‘Many a Mile’ with Eddie and Martha Adcock

Two of my favorite folks in the bluegrass music field are Eddie and Martha Adcock.

Eddie and I both share the honor of having worked with Bill Monroe and we were together at the International Bluegrass Music Museum in Owensboro, Ky. earlier this fall as we were honored for our contributions to the music.

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Christmas time is on its way….

Jingle Bells, Silver Bells and one-horse open sleighs seem to say for me Christmas is on its way.

I hear the bells ringing from every place of wonder, their tones overcome the hustle and bustle and it’s hard to even count their number.

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Final curtains for a couple of TV “Docs”

Recently two more of my acting friends took their final bows and the curtain closed on their amazing careers.
Many remember Harry Morgan, (1915-2011) who made us laugh so amazingly as part of the ensemble cast of doctors on “M*A*S*H” and also kept the streets safe in “Dragnet.” His acting career spanned from being everything imaginable in golden age of Hollywood films to becoming a television mainstay creating countless characters. I was honored to meet him during my time working at “Grace Under Fire” with my friend Alan Autry. He was a true class act.

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Uncle Dud Doolittle and the rickety ladder

My great Uncle Dud Doolittle was an entrepreneur extraordinaire who operated the little general store at Flintville Crossroads.

Now Uncle Dud was as swift as could be. He stood about five-foot-five and was wiry as a well-strung bed frame.

His circular Ben Franklin spectacles offset his gray hair, and he was seldom seen outside his wool, dark green-striped suit and favorite gray beaver hat.

When working in the store, he also wore a black visor on his head that looked odd because it made his bald spot shine as he worked below the store’s light bulb.

With the variety of folks who made his store a regular place to be, he was always finding himself in unique and unusual situations.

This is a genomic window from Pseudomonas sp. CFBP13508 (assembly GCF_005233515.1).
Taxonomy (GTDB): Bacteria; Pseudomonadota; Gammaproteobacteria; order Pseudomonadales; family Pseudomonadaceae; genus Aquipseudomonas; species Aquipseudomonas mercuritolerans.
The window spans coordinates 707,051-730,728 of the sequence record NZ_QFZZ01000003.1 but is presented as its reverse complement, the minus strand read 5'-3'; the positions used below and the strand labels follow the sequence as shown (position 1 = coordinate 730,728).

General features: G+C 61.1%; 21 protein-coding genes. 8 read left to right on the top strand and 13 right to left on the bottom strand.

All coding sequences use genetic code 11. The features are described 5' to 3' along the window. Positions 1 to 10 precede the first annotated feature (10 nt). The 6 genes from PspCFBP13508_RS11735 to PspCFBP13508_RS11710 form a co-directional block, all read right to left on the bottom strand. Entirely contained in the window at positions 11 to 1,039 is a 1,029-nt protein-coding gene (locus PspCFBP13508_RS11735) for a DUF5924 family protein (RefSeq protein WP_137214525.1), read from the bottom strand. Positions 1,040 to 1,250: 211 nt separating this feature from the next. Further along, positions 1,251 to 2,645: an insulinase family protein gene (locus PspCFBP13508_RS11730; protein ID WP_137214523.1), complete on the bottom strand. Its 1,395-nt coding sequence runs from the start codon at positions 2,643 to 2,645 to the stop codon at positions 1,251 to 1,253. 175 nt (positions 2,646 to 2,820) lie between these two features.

Folks were always eager to give a hand, especially Cousin Clara who made a drop by the store a daily ritual.
It was a quiet Friday afternoon in July of 1948. Uncle Dud stood on a rickety wooden ladder putting a shipment of canned peaches in his favorite pyramid display. As he drew his task to close Cousin Clara came in saying, “Sure is hot out there.”

She noticed a can lying below the ladder so she walked over and stepped under the ladder to pick it up. As she raised up, she knocked over the ladder sending Uncle Dud to the floor.

“Doggoned it,” Dud said. “I told you before to stay away from that ladder. Don’t you know it is bad luck to walk under a ladder?”

“I didn’t know you were superstitious,” Clara said.
“About the only time I am superstitious is when somebody like you walks under a ladder and deliberately sends me to the ground,” he said.

“Do you believe it is seven years bad luck to break a mirror?” Clara asked.

“No sireee! My Uncle Corn Walter broke a mirror, and he did not have a bit of bad luck,” Dud said.

“Why didn’t he?” Clara asked.

“He got bit by a rattlesnake and died two days later,” he said.

Throughout the conversation, Dud remained as he had landed on the floor — standing on his head.

“Why are you still like that?” she asked.

“When I stand on my head the blood rushes to my head, but when I stand on my feet the blood don’t seem to rush to my feet,” Dud said. “I didn’t know why, so I wanted to just stay here and think about it a minute or two.”
“Why, that’s easy to figure out in your case Uncle Dud,” Clara said. “Blood can’t go in to your feets because your feets are full, but it can go into your head cause your head’s empty.”

(The characters of Uncle Dud Doolittle and Cousin Clara are the property of Peach Picked Publishing in association with Katona Publishing and are used by permission.)